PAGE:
Advisers should tell clients to get their money out of the pound before the currency collapses, urges a former City broker.
Millionaire speculator Vince Stanzione says after the tragic decline of the Greek economy, analysts are looking to see which currency is next in line to fall, and the pound is "the ugliest of an ugly bunch".
Speaking from his house in Spain, Stanzione says: "If you're an adviser start telling your clients not to have all their investments in pounds.
"The pound is in trouble. It hasn't been in great shape for a while. The dollar is not great, the Euro is not great, but the pound is still the weakest, the ugliest of an ugly bunch."
Stanzione, who lost his fortune in the 1987 stock market crash but regained it by investing in mobile phones and financial services, will lead a Global Financial Trading conference in London next month, alongside Swiss contrarian investor Dr Marc Faber, and George Soros' former business partner, billionaire Jim Rogers.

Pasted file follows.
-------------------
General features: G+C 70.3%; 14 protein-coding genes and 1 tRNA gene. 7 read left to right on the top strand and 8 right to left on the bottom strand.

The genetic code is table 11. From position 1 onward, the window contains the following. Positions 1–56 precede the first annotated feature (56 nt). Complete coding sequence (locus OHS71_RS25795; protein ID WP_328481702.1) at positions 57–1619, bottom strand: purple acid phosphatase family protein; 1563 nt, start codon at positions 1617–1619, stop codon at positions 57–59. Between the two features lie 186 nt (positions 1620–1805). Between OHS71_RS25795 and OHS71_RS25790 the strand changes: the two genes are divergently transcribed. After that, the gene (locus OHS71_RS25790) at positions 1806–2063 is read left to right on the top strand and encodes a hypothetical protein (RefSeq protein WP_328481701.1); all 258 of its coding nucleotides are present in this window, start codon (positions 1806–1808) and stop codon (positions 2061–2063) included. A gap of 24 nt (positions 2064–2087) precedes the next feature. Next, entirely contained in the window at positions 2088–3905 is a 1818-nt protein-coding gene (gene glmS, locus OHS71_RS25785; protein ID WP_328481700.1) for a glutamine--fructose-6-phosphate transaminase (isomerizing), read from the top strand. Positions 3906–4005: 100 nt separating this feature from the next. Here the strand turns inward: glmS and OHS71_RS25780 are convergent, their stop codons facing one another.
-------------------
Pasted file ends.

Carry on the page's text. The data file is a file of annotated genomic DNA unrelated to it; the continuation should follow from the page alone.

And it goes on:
He says UK advisers who believe their clients' money is fine because the pound is a perennially-safe currency are mistaken, and they need to diversify.
"Most advisers are still not putting money into harder assets. I'm not saying move everything but diversify into currencies from commodity producing countries and you will at least be investing into something based on tangibles."
The UK has sold all of its valuable assets, leaving very little to invest in, he says.
"BP, for example, used to be state-owned. Now Britain doesn't own a single share in BP. All it has is debt."
For Stanzione the logic is simply get out of what is weak and buy into what is strong.
"Look at what the strong countries are doing," he says. "The Canadian dollar is strong because the country engaged in sensible lending and has a lot of natural resources.
"Also Norway, as the Norwegian government owns 67% of oil company Statoil, and Brazil, where the Brazilian government owns 55.7% of state-oil business Petrobras' common shares with voting rights."
The Global Trading Day seminar will be held on 19 March in Westminster, central London.
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